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Published on December 15, 2021

Two new acquisitions enrich the collection of works by women at the MMFA

Partial view from the contemporary art gallery on level S2 of the Jean-Noël Desmarais Pavillion at the MMFA ©Kapwani Kiwanga / SOCAN (2021). Photo MMFA, Jean-François Brière

The Montreal Museum of Fine Arts (MMFA) would like to acknowledge the acquisition of two new works that enhance its collection of contemporary art and add to the representation of women artists at the Museum. Through such acquisitions, made possible thanks to the generosity of a wide range of donors, the MMFA pursues its mission of parity and continues to enrich the diversity of its extraordinary collection.

The collection therefore welcomes a work by Kapwani Kiwanga, a Canadian artist living in Paris, the recipient of the prestigious Sobey Art Award in 2018 and the Prix Marcel Duchamp in 2020, as well as one by Diana Thater, an American artist and pioneering creator in the world of film, video and installation.

Nation: Burning of Cap Français, June 1793, Kapwani Kiwanga is part of a series started in 2018, in which Kiwanga drew inspiration from the syncretic nature of Vodou practices and continued her exploration of the connections between spiritual beliefs and politics. One of the banners making up the work was embroidered by Haitian artisans after fragments of historical European paintings and prints executed in the 19th century depicting the Haitian revolution. This work can be interpreted simultaneously as a flag and as a painting. The flag both symbolizes nation states and refers to the flag of a spirit (loa), which is considered a sacred object in Vodou culture.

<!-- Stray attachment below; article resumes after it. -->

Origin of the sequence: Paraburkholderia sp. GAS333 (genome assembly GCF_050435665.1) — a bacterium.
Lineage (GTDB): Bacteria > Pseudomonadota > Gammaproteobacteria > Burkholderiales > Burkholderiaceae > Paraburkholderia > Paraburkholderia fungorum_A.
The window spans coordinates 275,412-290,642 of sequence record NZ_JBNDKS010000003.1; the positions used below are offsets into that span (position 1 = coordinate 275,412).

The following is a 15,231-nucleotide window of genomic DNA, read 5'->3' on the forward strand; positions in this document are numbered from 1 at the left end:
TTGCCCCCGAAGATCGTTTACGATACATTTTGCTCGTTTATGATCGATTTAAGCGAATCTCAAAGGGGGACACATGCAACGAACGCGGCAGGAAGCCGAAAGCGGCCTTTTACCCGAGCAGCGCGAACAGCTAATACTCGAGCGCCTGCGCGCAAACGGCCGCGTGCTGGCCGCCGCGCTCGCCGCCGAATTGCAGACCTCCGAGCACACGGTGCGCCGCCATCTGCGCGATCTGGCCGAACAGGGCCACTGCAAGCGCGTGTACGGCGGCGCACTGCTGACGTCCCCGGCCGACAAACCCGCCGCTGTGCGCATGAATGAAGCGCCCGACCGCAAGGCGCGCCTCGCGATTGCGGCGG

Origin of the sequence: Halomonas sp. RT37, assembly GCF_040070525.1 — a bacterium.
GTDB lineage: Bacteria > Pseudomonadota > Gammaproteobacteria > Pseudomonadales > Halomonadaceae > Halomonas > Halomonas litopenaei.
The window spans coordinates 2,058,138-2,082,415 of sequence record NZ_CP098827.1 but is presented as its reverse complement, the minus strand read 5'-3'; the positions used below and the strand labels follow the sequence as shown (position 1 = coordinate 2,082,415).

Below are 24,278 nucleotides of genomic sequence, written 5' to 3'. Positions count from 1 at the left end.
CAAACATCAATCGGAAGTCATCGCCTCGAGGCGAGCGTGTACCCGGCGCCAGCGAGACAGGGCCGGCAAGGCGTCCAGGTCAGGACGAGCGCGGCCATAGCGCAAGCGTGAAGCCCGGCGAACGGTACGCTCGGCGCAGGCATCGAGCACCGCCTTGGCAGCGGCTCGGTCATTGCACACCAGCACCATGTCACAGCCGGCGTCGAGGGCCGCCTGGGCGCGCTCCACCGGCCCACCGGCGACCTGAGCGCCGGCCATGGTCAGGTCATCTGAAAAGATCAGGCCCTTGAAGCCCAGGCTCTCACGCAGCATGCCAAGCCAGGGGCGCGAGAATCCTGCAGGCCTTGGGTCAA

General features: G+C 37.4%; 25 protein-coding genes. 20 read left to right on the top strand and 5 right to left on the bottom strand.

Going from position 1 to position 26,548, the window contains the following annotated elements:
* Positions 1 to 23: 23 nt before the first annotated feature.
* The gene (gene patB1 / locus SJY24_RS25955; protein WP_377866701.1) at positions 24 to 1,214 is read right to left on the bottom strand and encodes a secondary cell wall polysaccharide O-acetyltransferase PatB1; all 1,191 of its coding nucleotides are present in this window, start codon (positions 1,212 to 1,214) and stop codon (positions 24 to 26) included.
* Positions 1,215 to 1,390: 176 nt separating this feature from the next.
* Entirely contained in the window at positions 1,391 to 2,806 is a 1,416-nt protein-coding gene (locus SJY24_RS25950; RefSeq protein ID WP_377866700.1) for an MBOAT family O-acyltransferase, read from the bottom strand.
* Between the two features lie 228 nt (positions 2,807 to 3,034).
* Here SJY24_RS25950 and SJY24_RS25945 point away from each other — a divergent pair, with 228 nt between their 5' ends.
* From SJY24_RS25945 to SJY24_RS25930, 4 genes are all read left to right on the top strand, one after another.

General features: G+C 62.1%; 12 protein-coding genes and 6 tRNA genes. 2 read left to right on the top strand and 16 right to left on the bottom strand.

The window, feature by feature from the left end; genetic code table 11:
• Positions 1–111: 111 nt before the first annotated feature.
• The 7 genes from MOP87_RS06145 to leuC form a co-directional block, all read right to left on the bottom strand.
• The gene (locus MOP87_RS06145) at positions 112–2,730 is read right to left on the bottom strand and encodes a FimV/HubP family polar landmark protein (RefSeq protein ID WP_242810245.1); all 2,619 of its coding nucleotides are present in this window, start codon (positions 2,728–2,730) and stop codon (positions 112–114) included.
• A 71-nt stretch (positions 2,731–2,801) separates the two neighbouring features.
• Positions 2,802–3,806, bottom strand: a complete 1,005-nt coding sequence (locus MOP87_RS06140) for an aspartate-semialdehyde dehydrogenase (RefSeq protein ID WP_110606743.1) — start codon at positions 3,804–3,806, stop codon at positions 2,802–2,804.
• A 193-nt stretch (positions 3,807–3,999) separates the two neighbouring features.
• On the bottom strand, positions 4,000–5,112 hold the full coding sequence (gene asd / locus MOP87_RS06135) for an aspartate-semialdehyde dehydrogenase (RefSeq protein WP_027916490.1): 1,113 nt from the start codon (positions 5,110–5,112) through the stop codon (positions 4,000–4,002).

Untitled (Joe and Marc), Diana Thater is a videowall installation comprising four flat-screen monitors, each of which shows a portion of the petals of the two huge pink peony blooms set against an azure sky that are featured in its 11-minute-long video. The monitor positioned at the lower right also provides a partial glimpse of a camera. At first glance, viewers might think they are in front of a picture of flowers, perhaps a still life. Slowly, however—very slowly—the scene on screen begins to move, the petals lifting quite gently when the flowers brush against and touch each other.

Burning of Cap Français, June 1793 and Untitled (Joe and Marc) are on view in the contemporary art galleries on Level S2 of the Jean-Noël Desmarais Pavilion that have been revamped by Eunice Bélidor, Curator of Quebec and Canadian Contemporary Art, and Mary-Dailey Desmarais, Chief Curator.

Acknowledgements The MMFA would like to thank its donors for the purchase of Kapwani Kiwanga’s Burning of Cap Français, June 1793 through the Museum Campaign 1998-2002 Fund. The Museum would also like to acknowledge, for the donation of Diana Thater’s Untitled (Joe and Marc), the immense generosity of Heather Reisman.

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